Many preachers stand behind a pulpit and instead of declaring, “Thus saith the Lord,” they pronounce, “Try whatever you like”. Where we stand and why we stand makes all the difference in the world.
But know this that in the last days grievous times shall come. For men shall be lovers of self, lovers of money, boastful, haughty, railers, disobedient to parents, unthankful, unholy, without natural affection, implacable, slanderers, without self-control, fierce, no lovers of good, traitors, headstrong, puffed up, lovers of pleasure rather than lovers of God; holding a form of godliness, but having denied the power therefore. From these also turn away (2 Timothy 3:1-5).
What I would like to highlight is Paul’s last statement, that they are “holding a form of godliness, but having denied the power therefore. From these also turn away”.Paul was not referring to the pagan world, else he would have said “ungodliness”. Instead, he was addressing the Church.
The thing our churches are most interested in today is attendance at meetings. Another gospel has replaced the Gospel. It is one that pretends to meet the needs of someone, but in effect, does not meet any of their needs at all. The only thing it accomplishes is the massaging of the audience members’ respective egos.
What is really needed in this age of moral decline is some sort of foundation upon which we can really stand. If you cannot stand on the Word of God, then there is no place at all to stand. The Word of God gives the individual a true foundation. It is particularly relevant to this present time for people not to believe in truth. The problem today is that we live in a relativistic age: one’s opinion is one’s opinion and that is fine. This brings contentment because everyone is happy with what they believe; they are neither eager, nor willing to seek out the truth, however important it is.
I recently attended a church service where there were only five of us in a hall. The Pastor was the usher, worship leader, and preacher. It felt like a normal church service with its seamless liturgy. However, from the start of the service, the pastor kept mentioning the devil and the power he supposed him to have. I became rather uncomfortable as this went on and on. At the end of the service, I thought I would have a chat with this pastor to make sure that he did not believe in a dualism between God and the devil. We had a lengthy discussion, but I was making no progress in conveying my point of view since there was no absolute foundation on which he was basing his argument. He jumped from one scripture to another, from one thought to the next, so that when I finally cornered him, he said, “You believe what makes you happy, and I will believe what makes me happy”.This is such a typical approach, for in the past, when there was a contrast of views in the church, a council would be held to resolve any issues.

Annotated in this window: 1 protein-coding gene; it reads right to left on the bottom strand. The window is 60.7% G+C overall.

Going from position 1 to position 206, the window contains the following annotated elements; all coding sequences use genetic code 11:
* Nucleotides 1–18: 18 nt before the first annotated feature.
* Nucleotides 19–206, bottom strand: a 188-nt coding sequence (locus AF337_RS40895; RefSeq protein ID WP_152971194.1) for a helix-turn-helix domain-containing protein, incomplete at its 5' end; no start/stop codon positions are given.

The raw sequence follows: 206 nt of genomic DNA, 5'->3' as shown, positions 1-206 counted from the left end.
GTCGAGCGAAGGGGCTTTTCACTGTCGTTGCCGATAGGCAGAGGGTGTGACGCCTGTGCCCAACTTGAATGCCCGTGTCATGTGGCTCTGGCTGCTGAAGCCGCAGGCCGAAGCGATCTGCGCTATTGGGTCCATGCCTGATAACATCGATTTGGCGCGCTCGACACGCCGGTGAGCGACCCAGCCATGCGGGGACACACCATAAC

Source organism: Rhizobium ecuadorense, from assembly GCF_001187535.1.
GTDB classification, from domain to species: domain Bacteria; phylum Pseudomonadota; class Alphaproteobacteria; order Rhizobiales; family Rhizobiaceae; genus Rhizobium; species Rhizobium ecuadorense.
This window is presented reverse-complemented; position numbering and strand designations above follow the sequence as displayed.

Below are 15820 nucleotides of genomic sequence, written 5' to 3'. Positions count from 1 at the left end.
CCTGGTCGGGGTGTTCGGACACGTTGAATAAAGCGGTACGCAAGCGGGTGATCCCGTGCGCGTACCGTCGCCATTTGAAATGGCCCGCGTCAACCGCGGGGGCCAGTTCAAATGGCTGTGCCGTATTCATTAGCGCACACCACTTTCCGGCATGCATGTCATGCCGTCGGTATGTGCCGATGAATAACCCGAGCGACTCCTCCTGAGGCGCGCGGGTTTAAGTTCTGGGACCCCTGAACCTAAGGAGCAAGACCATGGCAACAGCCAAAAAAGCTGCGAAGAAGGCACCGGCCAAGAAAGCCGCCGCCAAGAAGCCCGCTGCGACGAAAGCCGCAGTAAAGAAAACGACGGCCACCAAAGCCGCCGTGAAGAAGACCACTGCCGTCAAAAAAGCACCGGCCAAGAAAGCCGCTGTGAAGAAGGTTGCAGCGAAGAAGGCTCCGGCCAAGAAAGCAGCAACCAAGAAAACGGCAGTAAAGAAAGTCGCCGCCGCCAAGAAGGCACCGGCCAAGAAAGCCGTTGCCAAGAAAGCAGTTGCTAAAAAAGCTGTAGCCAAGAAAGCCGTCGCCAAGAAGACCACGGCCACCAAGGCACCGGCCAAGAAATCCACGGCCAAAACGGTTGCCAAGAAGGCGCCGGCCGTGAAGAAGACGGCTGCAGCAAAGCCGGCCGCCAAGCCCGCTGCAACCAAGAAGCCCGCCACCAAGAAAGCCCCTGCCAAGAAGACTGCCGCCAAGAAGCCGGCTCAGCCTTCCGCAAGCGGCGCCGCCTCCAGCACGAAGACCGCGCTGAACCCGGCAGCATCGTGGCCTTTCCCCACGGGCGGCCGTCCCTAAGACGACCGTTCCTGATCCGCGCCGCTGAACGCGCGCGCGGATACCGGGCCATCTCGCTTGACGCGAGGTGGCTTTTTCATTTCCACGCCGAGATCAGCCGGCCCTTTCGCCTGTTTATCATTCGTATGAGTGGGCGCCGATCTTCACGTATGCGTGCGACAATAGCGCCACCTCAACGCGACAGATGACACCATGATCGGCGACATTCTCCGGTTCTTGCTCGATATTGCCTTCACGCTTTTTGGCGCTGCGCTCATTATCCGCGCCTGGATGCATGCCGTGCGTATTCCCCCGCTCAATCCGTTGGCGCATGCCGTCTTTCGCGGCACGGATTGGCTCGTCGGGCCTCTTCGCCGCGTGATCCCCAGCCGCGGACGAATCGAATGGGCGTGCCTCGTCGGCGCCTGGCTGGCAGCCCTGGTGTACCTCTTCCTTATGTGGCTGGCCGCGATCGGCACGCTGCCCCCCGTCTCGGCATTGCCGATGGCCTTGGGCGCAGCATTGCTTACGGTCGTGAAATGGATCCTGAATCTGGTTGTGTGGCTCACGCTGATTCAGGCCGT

However, today, anything goes. Everyone has something new and different, yet all are targeting the same audience, offering something better than the next guy. Where is the Word of God in all this? What place does the Bible take in Christendom today? In a world where there are no absolutes, everyone is free to do what they will because there is no standard by which we can be measured. There is no absolute judgment, for if there were, truth and right and wrong statues would be required. Yet, there is no such thing.
In a world, such as this, where there are no absolutes, there is no meaning to life. The sad part is that many Christians have conformed to society’s relativistic system. If there is no truth and there is no absolute authority, then there is no meaning to life; therefore, it must be best just to go into the world and satisfy the desires of the flesh. However, if we do that, then there will be no churches; this leads to no ministry; this then leads to poor and penniless pastors who concoct prosperity gospels and seeker-sensitive gospels to attract the crowds. Christianity without Biblical authority is just a passing furore in an age of passing furores. When the Church loses the sight of the importance of the scriptures, it also loses its purpose and a place to stand. If we do not actually believe that the entire scripture is the Word of God, we will run into problems when we read passages such as:
Every scripture inspired of God is also profitable for teaching, for reproof, for correction, for instruction which is in righteousness. That the man of God may be complete, furnished completely unto every good work (2 Timothy 3:16-17).
If we do not believe what Paul says, then the scriptures for us cannot be profitable for teaching, for reproof, for correction, for instruction; and they will not make one complete.
Categories: Defending the Faith